Leukemia is a blood cancer that starts in the blood and bone marrow. It is the abnormal growth and accumulation of blood cells in the body. Unlike normal blood cells, these abnormal cells cannot fight infections well. The abnormal cells may slow down or prevent normal body functions, including the production of healthy blood cells. People with leukemia often have low numbers of healthy white blood cells, red blood cells and platelets. As a result, risk of infection is high and transfusions of red blood cells and platelets may be needed.

Leukemia is categorized into four major types. The kind of cell the leukemia starts in and how rapidly the leukemia grows determine the type of leukemia. Leukemia can also involve lymph nodes, the liver, the spleen, the brain and, rarely, the skin.

Bone marrow and types of blood cells

Learning more about the parts of blood and bone marrow and the roles they play can help you better understand leukemia (see Figure 1).

  • Bone marrow is the soft, spongy center of some bones that contains immature blood stem cells, mature blood-forming cells, fat cells and tissues that support cell growth. Blood cells are made in the bone marrow.
  • Platelets are blood cells that group around wounds to form clots and stop bleeding.
  • Red blood cells (erythrocytes) deliver oxygen to the body.
  • White blood cells (leukocytes) help the body fight infection.

Several types of white blood cells exist, and they can be divided into two main categories for the purpose of understanding leukemia:

  • Granulocytes are cells with enzyme-containing granules visible under a microscope. They develop from myeloblasts (immature cells found in bone marrow) into mature, infection-fighting cells. Subtypes of these cells include basophils, eosinophils and neutrophils.
  • Lymphocytes are the primary cells in lymphoid tissue or “glands,” a major part of the immune system. They develop from lymphoblasts (immature cells found in bone marrow) into mature, infection-fighting cells. Subtypes of these cells include B lymphocytes, T lymphocytes, and natural killer (NK) lymphocytes.

Figure 1

Types of leukemia

The four major types of leukemia are acute lymphoblastic leukemia (ALL), acute myeloid leukemia (AML), chronic lymphocytic leukemia (CLL) and chronic myeloid leukemia (CML). They are categorized by how fast they grow and by the type of cell in which they start.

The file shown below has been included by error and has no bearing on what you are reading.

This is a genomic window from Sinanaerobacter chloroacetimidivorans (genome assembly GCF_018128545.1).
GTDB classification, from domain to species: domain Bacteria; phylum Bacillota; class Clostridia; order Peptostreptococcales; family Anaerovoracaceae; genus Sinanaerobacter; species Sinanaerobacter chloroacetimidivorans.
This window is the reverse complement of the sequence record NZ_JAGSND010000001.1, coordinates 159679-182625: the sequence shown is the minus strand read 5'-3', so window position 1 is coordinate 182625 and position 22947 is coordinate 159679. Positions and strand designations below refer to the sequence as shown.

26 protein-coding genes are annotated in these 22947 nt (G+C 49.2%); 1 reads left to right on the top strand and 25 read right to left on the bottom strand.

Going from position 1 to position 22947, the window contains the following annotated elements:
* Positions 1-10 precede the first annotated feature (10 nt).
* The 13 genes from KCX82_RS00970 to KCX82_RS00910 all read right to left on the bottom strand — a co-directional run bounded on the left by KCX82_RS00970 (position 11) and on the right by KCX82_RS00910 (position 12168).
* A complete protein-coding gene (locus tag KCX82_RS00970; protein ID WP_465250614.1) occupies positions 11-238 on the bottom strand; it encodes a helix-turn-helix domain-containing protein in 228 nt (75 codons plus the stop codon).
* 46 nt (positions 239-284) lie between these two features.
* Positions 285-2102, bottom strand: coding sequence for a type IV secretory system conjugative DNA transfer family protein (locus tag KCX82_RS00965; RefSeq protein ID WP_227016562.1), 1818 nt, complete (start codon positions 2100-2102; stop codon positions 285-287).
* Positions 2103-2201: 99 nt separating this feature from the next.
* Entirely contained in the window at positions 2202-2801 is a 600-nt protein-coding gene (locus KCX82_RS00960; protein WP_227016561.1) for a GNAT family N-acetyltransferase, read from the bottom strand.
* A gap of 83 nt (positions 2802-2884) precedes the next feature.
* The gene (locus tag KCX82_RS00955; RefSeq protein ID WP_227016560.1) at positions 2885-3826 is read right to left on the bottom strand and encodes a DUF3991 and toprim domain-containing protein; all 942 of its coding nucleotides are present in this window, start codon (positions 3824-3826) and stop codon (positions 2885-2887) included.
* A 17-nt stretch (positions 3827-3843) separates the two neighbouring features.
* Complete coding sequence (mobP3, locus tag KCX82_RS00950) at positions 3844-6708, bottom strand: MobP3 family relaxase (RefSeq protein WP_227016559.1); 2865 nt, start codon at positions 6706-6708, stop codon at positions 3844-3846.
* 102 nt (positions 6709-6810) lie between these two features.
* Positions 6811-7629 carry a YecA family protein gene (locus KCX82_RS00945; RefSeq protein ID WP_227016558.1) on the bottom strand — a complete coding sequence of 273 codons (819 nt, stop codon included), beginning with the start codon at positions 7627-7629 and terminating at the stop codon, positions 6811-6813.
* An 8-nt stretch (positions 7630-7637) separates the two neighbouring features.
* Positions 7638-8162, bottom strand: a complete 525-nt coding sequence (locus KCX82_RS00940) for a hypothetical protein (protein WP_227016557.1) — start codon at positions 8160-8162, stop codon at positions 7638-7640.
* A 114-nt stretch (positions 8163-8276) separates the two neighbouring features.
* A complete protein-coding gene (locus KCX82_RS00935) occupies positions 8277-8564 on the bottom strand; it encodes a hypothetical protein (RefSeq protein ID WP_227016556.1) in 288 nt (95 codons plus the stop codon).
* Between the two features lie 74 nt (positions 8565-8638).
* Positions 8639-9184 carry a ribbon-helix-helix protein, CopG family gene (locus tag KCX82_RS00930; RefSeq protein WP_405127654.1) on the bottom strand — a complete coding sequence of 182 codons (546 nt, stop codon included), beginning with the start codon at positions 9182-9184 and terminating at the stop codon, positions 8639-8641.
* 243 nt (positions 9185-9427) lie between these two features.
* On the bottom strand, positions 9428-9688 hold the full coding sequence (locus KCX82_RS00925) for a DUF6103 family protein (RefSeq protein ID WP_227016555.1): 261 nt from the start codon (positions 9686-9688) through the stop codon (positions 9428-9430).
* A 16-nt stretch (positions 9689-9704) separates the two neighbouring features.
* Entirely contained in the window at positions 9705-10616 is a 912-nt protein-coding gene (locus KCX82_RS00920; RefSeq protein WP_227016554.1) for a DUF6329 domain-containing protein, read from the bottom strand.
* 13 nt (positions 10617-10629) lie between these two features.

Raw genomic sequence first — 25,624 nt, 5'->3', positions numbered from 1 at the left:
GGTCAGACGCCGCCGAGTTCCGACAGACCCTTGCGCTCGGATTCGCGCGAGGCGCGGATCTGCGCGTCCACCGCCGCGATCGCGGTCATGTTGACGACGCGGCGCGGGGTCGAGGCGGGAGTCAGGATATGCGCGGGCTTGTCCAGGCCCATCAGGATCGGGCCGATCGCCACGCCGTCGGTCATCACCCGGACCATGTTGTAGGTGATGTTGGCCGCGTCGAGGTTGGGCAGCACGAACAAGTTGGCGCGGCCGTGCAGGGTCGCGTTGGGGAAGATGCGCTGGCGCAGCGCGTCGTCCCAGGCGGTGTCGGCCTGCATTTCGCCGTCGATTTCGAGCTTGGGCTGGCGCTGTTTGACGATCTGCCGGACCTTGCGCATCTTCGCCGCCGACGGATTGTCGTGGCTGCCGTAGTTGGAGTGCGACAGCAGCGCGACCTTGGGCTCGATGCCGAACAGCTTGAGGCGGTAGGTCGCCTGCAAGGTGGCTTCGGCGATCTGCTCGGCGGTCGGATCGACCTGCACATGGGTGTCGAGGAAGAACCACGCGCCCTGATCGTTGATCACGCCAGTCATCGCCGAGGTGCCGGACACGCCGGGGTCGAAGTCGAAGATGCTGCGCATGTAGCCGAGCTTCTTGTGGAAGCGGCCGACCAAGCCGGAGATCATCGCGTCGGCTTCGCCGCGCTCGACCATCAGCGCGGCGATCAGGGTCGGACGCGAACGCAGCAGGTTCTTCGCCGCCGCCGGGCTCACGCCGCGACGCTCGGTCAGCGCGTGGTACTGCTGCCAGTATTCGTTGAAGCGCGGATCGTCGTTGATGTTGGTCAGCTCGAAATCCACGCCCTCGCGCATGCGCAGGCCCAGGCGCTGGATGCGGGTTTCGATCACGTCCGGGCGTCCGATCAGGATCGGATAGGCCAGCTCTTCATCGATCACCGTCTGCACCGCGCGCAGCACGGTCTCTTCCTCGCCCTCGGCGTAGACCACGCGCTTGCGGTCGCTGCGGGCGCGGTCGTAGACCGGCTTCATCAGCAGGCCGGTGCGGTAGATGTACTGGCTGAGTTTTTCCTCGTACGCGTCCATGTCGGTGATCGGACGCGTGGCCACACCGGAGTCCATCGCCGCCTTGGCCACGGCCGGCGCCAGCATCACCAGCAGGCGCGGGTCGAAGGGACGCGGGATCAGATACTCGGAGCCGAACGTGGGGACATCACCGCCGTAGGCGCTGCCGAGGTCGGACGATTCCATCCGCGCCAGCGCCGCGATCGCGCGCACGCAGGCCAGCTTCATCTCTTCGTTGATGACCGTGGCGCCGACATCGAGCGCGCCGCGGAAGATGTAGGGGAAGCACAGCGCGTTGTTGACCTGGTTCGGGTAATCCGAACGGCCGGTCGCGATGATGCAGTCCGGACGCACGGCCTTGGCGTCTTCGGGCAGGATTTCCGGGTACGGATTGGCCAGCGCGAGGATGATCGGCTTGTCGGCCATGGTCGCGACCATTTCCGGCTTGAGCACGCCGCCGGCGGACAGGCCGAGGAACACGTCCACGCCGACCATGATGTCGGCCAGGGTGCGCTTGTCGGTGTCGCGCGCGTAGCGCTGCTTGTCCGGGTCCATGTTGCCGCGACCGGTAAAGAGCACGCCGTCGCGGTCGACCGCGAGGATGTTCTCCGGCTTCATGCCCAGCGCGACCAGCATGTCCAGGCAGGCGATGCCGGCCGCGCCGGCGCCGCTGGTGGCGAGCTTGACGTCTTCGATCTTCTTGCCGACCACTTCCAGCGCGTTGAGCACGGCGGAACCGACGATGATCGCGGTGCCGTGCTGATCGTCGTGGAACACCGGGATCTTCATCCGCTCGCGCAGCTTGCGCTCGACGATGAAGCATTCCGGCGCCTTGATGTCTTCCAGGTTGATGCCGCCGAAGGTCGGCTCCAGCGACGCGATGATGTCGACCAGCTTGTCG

Acute leukemia

Acute leukemia grows quickly and occurs when the number of immature white blood cells increases rapidly, preventing bone marrow from making normal blood cells. Treatment should begin as soon as possible because these fast-growing cells can quickly become life-threatening. People with acute leukemia have symptoms such as fatigue, fever, easy bleeding or bruising, weight loss, pain and frequent infections.

Chronic leukemia

Chronic leukemia grows slowly and occurs when white blood cells mature partially but not completely. These abnormal cells do not fight infection as well as normal cells, and they accumulate and crowd out normal cells because they survive longer than normal cells. Progression of chronic leukemia varies among patients. In some cases, chronic leukemia can progress within weeks or months, and in others, it may take years for the disease to progress. People with chronic leukemia may have no symptoms or mild symptoms such as fatigue at the time of diagnosis.

In addition to being categorized as acute or chronic, the four major types are categorized as either lymphocytic or myeloid leukemias. This categorization depends on the kind of cell in which the leukemia starts.

Lymphocytic leukemia

Lymphocytic leukemia begins in cells that become lymphocytes. Lymphocytic leukemias are also sometimes called lymphoid or lymphoblastic leukemias.

Myeloid leukemia

Myeloid leukemia begins in early myeloid cells, which become white blood cells (excluding lymphocytes), red blood cells or cells that make platelets. Myeloid leukemias are sometimes called myelogenous, myelocytic or myeloblastic leukemias.

Risk factors for leukemia

The exact cause of leukemia is unknown, but certain factors can increase the risk of its development. These factors include exposure to high levels of radiation and certain chemicals, certain chemotherapy drugs, and some medical conditions, including inherited disorders involving chromosomal and blood abnormalities.

Symptoms of leukemia

Symptoms of leukemia vary among patients and depend on the number of leukemia cells in the bloodstream, the type of leukemia and the area of the body where leukemia cells collect. If the brain is affected, symptoms may include vomiting, confusion, headaches, seizures or loss of muscle control. Leukemia may also affect the digestive tract, heart, lungs, kidneys or testes.

Common symptoms include fever, chills, night sweats, swollen or tender lymph nodes, frequent and recurrent infections, weakness, fatigue, easy bruising and bleeding, unexplained weight loss, loss of appetite, discomfort or swelling in the stomach area and bone or joint pain.

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